June 15, 2017 at 3:33AM, Edited June 15, 3:59AM


Film entire scene in each shot

So the photographer on my last two short films told teased me with the fact that I always record the entire scene in each shot. Say in a dialogue with an over the shoulder, close-up, POV etc on each character, I'd have them say all of their lines in each shot.
Doesn't it make sense to do this? I mean unless you plan how you wanna edit your before before you shoot it (or fx you have a close-up of cigarette being lit, which can only be used once in the scene).

Do you guys plan how you edit the film before you shoot it, and thereby only shoot parts of the scene in each shot, or do you like I do?
And what do you think would be the pros and cons of each method


It is as important to be smart about what's happening in front of the lens as it does to be smart about what you are recording to media. If you have actors who can legitimately deliver all the performance they need to by just saying their half of the lines while one camera is on them, and the other actor can also deliver all the performance that they need to by saying the other half when the camera is repositioned to them, great! But are you creating larger continuity (and acting quality) problems for yourself stitching together two halves that never were a whole except in concept? By shooting the scene straight through, you at least have the human connection between the two actors, as well as the ability to insert some extra reaction you didn't anticipate while in the edit room.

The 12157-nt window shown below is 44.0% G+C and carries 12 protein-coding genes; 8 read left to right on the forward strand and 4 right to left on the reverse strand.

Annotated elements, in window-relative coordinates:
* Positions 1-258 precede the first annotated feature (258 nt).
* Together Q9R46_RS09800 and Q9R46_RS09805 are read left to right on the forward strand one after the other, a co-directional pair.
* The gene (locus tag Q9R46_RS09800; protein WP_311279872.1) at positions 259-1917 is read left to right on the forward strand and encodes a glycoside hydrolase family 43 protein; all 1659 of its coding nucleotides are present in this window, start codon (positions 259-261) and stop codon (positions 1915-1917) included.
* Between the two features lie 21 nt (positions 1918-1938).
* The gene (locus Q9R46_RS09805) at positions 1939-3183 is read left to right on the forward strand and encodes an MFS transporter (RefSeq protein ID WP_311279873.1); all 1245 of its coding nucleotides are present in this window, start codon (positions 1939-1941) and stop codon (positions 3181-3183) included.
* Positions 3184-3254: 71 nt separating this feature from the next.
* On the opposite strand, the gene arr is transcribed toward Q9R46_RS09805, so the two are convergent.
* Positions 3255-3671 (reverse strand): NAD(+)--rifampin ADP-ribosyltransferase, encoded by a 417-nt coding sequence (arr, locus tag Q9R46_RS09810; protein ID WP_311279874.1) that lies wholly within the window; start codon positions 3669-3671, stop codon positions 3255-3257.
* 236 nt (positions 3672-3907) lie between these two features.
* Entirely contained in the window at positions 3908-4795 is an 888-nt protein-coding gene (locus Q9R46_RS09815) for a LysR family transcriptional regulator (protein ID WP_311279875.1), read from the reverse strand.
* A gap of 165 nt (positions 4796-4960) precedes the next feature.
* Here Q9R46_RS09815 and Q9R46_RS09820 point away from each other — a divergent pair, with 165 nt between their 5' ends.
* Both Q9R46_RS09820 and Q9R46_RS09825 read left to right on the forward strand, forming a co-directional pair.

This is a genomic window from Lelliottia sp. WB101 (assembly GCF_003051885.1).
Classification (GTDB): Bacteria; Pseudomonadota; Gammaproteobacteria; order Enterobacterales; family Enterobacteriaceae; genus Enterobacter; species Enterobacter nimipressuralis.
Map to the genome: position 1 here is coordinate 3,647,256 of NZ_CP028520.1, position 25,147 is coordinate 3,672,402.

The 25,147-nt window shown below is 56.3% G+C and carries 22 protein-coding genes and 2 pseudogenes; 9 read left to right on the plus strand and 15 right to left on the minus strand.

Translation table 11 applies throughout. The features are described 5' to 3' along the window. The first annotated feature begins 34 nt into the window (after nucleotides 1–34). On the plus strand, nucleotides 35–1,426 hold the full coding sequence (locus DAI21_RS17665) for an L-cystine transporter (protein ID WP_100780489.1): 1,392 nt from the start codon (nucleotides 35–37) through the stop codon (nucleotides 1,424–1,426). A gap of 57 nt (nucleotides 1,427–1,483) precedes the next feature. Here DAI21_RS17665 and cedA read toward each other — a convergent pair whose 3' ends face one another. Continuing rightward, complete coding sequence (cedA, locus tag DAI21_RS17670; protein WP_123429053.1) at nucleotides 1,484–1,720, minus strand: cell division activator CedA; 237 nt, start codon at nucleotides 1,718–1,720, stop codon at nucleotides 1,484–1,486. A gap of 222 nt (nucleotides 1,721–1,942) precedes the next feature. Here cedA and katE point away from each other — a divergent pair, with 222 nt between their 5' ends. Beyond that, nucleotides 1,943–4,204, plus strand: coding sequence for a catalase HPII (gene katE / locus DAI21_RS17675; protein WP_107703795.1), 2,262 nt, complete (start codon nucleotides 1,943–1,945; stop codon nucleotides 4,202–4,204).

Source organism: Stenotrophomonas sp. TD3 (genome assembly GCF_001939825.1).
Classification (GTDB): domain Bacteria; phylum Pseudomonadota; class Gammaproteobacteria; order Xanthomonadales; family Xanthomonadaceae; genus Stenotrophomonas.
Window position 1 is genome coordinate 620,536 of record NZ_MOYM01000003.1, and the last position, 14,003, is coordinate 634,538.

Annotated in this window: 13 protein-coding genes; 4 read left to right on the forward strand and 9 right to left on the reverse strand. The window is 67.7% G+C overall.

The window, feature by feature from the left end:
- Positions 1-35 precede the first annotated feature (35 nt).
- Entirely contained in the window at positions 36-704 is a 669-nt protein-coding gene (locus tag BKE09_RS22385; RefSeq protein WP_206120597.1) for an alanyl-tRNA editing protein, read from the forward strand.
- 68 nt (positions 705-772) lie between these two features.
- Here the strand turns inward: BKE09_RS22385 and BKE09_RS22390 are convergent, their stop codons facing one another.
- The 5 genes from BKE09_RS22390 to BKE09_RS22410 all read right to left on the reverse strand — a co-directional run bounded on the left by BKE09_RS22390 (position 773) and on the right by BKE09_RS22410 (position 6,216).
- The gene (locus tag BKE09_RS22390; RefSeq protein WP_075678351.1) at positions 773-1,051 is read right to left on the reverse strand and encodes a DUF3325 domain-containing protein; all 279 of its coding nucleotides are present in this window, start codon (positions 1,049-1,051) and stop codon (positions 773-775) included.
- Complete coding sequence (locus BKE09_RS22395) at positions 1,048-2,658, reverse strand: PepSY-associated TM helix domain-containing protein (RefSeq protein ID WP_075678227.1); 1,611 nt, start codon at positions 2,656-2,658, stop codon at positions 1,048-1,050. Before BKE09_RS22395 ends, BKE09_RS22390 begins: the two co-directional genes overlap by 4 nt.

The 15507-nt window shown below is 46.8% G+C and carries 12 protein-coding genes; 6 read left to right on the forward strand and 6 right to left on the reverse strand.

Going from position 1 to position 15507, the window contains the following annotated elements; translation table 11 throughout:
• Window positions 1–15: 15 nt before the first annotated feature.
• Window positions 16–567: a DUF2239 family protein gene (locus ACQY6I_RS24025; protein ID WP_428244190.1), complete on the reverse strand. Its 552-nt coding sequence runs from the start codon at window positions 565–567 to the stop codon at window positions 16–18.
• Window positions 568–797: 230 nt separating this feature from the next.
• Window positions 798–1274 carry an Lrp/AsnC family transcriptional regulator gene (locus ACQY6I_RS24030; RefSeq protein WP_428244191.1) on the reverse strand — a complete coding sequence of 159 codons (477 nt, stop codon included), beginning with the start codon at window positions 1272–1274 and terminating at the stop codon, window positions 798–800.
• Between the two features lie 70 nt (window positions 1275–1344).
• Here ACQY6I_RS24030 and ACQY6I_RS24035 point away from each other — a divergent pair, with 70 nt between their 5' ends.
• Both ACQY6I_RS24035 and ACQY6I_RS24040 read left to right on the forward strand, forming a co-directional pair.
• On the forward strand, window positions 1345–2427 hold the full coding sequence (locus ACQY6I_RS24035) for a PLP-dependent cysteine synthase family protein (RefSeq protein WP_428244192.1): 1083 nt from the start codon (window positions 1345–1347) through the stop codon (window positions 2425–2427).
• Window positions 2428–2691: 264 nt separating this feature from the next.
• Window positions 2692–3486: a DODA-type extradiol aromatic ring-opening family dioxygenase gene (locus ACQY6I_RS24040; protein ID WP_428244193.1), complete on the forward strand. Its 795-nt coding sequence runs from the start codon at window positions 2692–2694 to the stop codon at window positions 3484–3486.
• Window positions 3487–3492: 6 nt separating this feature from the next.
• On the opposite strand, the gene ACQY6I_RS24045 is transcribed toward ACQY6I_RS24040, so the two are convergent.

Of course you don't want to be too wasteful with how you film things. Some conversations are so one-sided that you don't really need more than just some reaction shots. But if there's real back-and-forth, don't go overboard trying to edit in camera, especially if that's going to mess up the actors' ability to really act.

June 15, 2017 at 6:44AM


I agree - Also, as your projects get bigger and timelines get shorter it gets seeming harder to shoot every angle of every scene. Everyone's time becomes more limited and you will have to decern which you think is important and most important to your story.

Blake Vincent Kueny

August 21, 2017 at 7:45PM

Unless you are an absolute genius, please shoot it all. If you want to save time and storage space, save it by choosing your angles meaningfully and by rehearsing a lot.

February 28, 2019 at 7:50PM

Misha Aranyshev
Film Editor

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